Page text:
I have often wondered about the story of Adam and Eve.  They were warned not to eat the fruit of the Tree of the Knowledge of Good and Evil. If they did, they would die.  What is so poisonous about knowing good and evil?  The tempter got at them by making them envious of God - who can tell good from evil.  You won’t die!  You’ll be like God.  You’ll know good and evil.  Their attempt to play God, their relishing the role reserved to God, their desire to know good and evil landed them in all sorts of trouble: harmony gave way to strife; respect and cooperation to domination; and murder followed in the next generation.  Judging others inevitably does that.

We can look at people’s behaviour.  We can exercise our minds to determine which behaviours are ethical and which aren’t; which contribute to the common good and which don’t.  We can work out laws to enforce or to prohibit certain behaviours.  Societies need to do these things.  

But, whereas objective behaviours can be classified as right or wrong, helpful or otherwise, we have no certainty about people’s subjective condition.  As St Paul observed in today’s Second Reading: … it is God who knows everything in our hearts.  We don’t know others’ motivations - where their behaviours come from.  We don’t know how clearly they recognise the right and the wrong.  We don’t know how free they are.  The cultures and sub-cultures they belong to, and the institutions they are part of, strongly influence people’s perception of right and wrong.  They deeply affect their freedoms.  What is regarded as virtuous in one sub-culture can be deplored in another.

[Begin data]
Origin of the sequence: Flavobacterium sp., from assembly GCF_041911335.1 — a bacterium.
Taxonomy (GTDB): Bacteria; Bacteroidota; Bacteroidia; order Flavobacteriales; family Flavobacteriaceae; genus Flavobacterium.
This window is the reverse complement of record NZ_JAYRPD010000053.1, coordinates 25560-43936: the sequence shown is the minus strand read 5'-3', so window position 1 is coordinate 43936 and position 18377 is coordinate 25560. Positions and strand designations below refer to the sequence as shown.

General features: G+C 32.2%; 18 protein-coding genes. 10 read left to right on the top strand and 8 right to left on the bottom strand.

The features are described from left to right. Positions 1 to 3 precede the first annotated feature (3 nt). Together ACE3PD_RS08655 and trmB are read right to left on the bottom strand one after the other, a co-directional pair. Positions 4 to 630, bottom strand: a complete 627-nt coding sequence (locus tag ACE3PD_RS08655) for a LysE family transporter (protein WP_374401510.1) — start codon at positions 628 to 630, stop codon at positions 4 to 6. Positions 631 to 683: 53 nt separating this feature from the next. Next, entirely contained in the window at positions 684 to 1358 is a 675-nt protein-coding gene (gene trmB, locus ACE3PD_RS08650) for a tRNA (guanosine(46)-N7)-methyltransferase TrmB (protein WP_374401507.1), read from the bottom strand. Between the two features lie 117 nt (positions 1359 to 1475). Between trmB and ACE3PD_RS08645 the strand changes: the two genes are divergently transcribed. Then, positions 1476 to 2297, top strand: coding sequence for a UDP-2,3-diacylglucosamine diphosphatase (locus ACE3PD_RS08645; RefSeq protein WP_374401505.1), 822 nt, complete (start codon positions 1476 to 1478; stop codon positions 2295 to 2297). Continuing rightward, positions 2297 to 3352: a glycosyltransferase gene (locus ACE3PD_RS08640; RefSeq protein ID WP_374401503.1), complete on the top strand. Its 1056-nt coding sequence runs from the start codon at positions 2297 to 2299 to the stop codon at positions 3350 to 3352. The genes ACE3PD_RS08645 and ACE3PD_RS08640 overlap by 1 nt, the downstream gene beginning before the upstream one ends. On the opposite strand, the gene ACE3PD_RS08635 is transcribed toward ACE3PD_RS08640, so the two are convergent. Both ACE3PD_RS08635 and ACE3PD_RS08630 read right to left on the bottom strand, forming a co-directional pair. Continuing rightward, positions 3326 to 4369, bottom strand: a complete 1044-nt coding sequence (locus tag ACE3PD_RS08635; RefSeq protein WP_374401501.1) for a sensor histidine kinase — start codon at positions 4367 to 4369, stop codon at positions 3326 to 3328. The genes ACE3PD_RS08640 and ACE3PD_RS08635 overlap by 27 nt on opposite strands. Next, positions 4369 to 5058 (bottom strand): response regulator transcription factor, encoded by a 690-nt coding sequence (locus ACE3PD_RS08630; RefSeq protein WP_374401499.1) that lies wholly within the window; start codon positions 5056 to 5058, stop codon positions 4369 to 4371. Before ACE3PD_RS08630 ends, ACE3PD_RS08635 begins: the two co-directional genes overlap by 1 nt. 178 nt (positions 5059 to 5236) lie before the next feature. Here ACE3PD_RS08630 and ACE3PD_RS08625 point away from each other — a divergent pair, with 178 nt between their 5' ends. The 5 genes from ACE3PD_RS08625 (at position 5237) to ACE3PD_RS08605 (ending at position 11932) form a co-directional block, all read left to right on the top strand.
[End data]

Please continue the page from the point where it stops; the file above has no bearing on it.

Jesus constantly ran up against the pharisaical sub-culture. Good-intentioned people were blind to what in fact they were doing: They thought that they were behaving responsibly and virtuously in condemning Jesus.  They were shocked at Jesus’ readiness to share meals, and thereby align himself, with tax-collectors, prostitutes and sundry sinners before they converted.

We can’t judge who ultimately is good and who is evil.  Yet, the temptation to do so is so strong.  Leave it till the harvest.  Yet, surprisingly, even God doesn’t seem to worry too much.  God has chosen to love everyone - good and evil, to offer forgiveness and to show mercy particularly to the evil – who are the ones who need it.

Does it matter, then, whether we are good or evil, if God loves everyone regardless?  Yes, it does.  Because what we call “heaven” is relationship.  It is a relationship of love.  Relationships are two-way.  There is no relationship, no “heaven” for us, if we do not accept God’s love, allow ourselves to be swept up in it and to be carried back to God by it.  True evil is turning our backs on love.

 


Homily 4 - 2014

You will know better than I, but I believe that you train a dog by means of reward and punishment. Children are socialised in much the same way. Is that what today's parable is about? Earlier in the Gospel, Jesus had insisted that the Kingdom of God was Good News. Threat of torture, even delayed, is hardly Good News – and what does it say about God? Besides, good seed /darnel, good people/bad people. Are there any totally good people or totally bad people, or only people with varying mixtures of good and bad? Where would you draw the line?